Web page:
• The new wording of article 36.2 personal income tax law (LIRPF) only applies to properties sold after the effective date of this law that were acquired for a consideration on a causa mortis basis under succession agreements or contracts with present effects. The DGT determines the acquisition value of the property for the purpose of calculating the capital gain or loss on the sale by the petitioner (the heir) if this take place in 2022, which would be sooner than five years after the succession agreement was signed (2019, according to the query) and without the originators (parents) being deceased. The heir assumes the position of the originators (the parents) in terms of the acquisition value and date of the property when this value is lower than it would be if the rules of Inheritance and Gift Tax were applied when the ownership was transferred under the succession agreement.

Other rulings

  • Supreme Court ruling of 14 October 2022. General Tax Law. Joint and several liability. Dies a quo of the statute of limitations.
    • The question at the heart of the appeal is to determine, based on Article 67.2 of the General Tax Law 58/2003, the dies a quo of the statute of limitations on the administration's power to demand payment of tax debts from jointly and severally liable parties, when the transfer or concealment took place prior to the settlement of the principal debtor’s tax debt. From the perspective of the court’s objective interest in forming case-law, the purpose of this appeal is to determine how to interpret article 67.2 LGT, i.e., the dies a quo of the statute of limitations on the Administration's power to demand payment of tax debts from jointly and severally liable parties under article 42.2.a) of the law in those cases where, like the one under examination, the transfer or concealment actions took place prior to the settlement of the principal debtor’s tax debt.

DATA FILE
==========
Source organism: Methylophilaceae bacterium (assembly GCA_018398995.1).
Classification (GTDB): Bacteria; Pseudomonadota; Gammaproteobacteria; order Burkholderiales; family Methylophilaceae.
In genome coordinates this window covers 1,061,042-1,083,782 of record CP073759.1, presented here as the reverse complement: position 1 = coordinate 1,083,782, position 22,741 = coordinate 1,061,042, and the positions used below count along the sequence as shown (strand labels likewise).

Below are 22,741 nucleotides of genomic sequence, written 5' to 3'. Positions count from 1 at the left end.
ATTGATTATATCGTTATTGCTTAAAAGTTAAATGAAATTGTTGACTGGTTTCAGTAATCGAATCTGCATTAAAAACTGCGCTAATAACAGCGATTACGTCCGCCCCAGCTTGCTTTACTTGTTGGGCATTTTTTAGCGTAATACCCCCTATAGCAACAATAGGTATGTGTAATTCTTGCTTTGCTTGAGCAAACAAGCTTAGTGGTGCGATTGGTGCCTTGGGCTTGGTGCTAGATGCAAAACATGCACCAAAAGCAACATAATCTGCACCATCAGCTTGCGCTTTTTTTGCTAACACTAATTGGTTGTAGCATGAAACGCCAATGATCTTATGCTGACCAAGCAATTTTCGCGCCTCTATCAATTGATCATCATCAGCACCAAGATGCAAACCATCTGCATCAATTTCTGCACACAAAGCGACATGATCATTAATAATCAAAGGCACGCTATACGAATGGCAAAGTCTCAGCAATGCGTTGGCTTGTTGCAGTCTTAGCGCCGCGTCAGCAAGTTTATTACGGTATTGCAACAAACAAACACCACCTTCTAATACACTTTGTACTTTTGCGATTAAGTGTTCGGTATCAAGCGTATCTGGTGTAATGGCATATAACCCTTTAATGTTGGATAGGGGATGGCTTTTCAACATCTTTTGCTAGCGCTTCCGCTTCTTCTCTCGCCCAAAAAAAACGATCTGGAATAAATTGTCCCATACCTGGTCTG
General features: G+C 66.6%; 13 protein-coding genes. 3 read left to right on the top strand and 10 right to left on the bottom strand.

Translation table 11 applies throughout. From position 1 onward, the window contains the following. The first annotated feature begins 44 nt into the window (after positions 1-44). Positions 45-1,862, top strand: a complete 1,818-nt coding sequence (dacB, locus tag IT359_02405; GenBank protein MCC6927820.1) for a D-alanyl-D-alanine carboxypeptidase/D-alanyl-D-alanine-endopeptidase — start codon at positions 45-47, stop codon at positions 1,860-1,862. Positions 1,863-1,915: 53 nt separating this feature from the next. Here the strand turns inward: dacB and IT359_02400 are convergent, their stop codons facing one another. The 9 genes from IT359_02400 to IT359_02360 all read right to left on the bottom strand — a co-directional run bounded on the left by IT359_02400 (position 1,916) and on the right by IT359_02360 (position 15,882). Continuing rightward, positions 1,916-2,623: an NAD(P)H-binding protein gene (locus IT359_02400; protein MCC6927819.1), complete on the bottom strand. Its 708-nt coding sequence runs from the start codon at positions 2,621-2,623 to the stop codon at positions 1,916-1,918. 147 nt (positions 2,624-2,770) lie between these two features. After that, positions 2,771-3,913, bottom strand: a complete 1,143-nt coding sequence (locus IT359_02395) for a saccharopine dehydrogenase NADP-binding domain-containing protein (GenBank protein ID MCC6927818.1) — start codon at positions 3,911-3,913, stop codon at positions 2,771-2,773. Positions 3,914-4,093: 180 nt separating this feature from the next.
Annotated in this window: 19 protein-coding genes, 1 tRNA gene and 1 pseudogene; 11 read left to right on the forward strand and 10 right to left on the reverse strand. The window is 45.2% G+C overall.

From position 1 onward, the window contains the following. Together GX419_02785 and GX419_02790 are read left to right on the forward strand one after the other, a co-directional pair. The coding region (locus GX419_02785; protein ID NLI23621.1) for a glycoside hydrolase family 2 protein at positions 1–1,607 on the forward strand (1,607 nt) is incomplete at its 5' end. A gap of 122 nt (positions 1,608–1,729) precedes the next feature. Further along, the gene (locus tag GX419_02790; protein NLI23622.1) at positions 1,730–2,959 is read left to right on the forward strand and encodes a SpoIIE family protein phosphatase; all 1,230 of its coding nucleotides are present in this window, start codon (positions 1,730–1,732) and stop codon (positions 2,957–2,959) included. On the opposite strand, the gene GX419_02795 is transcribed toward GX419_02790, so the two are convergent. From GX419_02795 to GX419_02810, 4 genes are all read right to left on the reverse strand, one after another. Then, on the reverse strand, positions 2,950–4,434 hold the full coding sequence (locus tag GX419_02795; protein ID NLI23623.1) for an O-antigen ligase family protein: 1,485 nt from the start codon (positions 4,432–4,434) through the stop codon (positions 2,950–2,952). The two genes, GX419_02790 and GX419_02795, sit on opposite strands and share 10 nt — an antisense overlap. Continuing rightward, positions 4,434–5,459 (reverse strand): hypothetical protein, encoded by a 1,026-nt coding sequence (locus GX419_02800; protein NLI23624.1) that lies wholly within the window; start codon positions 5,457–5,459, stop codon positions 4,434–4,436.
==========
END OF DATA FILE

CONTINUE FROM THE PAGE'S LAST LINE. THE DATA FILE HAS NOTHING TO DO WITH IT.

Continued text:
• The Supreme Court finds that the dies a quo of the statute of limitations on the Administration's power to demand payment of tax debts from jointly and severally liable parties who are involved in legal actions pursuant to article 42.2 LGT - legal expression, that of demanding payment, which includes the period for declaring joint and several liability - begins on the date when the events forming the basis for such liability occur, that is, from the time when the transfer or concealment actions took place, irrespective of the date of the tax return relating to the principal obligation to which the latter is subordinated.